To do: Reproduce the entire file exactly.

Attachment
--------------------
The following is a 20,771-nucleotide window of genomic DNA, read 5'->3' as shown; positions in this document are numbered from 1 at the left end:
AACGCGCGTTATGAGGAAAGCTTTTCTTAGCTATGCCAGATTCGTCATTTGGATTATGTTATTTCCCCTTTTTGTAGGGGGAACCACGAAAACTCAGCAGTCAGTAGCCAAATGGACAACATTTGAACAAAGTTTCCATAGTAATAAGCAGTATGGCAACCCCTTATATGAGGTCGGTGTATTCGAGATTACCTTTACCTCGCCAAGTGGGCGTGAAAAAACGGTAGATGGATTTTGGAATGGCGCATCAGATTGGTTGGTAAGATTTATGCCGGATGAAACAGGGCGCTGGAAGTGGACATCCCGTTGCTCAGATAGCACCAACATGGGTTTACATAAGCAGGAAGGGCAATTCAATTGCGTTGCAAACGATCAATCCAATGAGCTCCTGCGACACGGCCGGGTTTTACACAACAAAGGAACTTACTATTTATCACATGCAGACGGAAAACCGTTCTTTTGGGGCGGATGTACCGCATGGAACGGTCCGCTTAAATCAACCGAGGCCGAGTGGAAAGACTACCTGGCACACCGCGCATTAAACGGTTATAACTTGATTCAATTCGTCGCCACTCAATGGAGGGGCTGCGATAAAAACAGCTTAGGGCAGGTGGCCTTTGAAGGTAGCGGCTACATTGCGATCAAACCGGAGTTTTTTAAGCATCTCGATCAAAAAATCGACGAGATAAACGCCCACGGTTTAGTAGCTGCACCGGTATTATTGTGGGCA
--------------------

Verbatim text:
The following is a 20,771-nucleotide window of genomic DNA, read 5'->3' as shown; positions in this document are numbered from 1 at the left end:
AACGCGCGTTATGAGGAAAGCTTTTCTTAGCTATGCCAGATTCGTCATTTGGATTATGTTATTTCCCCTTTTTGTAGGGGGAACCACGAAAACTCAGCAGTCAGTAGCCAAATGGACAACATTTGAACAAAGTTTCCATAGTAATAAGCAGTATGGCAACCCCTTATATGAGGTCGGTGTATTCGAGATTACCTTTACCTCGCCAAGTGGGCGTGAAAAAACGGTAGATGGATTTTGGAATGGCGCATCAGATTGGTTGGTAAGATTTATGCCGGATGAAACAGGGCGCTGGAAGTGGACATCCCGTTGCTCAGATAGCACCAACATGGGTTTACATAAGCAGGAAGGGCAATTCAATTGCGTTGCAAACGATCAATCCAATGAGCTCCTGCGACACGGCCGGGTTTTACACAACAAAGGAACTTACTATTTATCACATGCAGACGGAAAACCGTTCTTTTGGGGCGGATGTACCGCATGGAACGGTCCGCTTAAATCAACCGAGGCCGAGTGGAAAGACTACCTGGCACACCGCGCATTAAACGGTTATAACTTGATTCAATTCGTCGCCACTCAATGGAGGGGCTGCGATAAAAACAGCTTAGGGCAGGTGGCCTTTGAAGGTAGCGGCTACATTGCGATCAAACCGGAGTTTTTTAAGCATCTCGATCAAAAAATCGACGAGATAAACGCCCACGGTTTAGTAGCTGCACCGGTATTATTGTGGGCA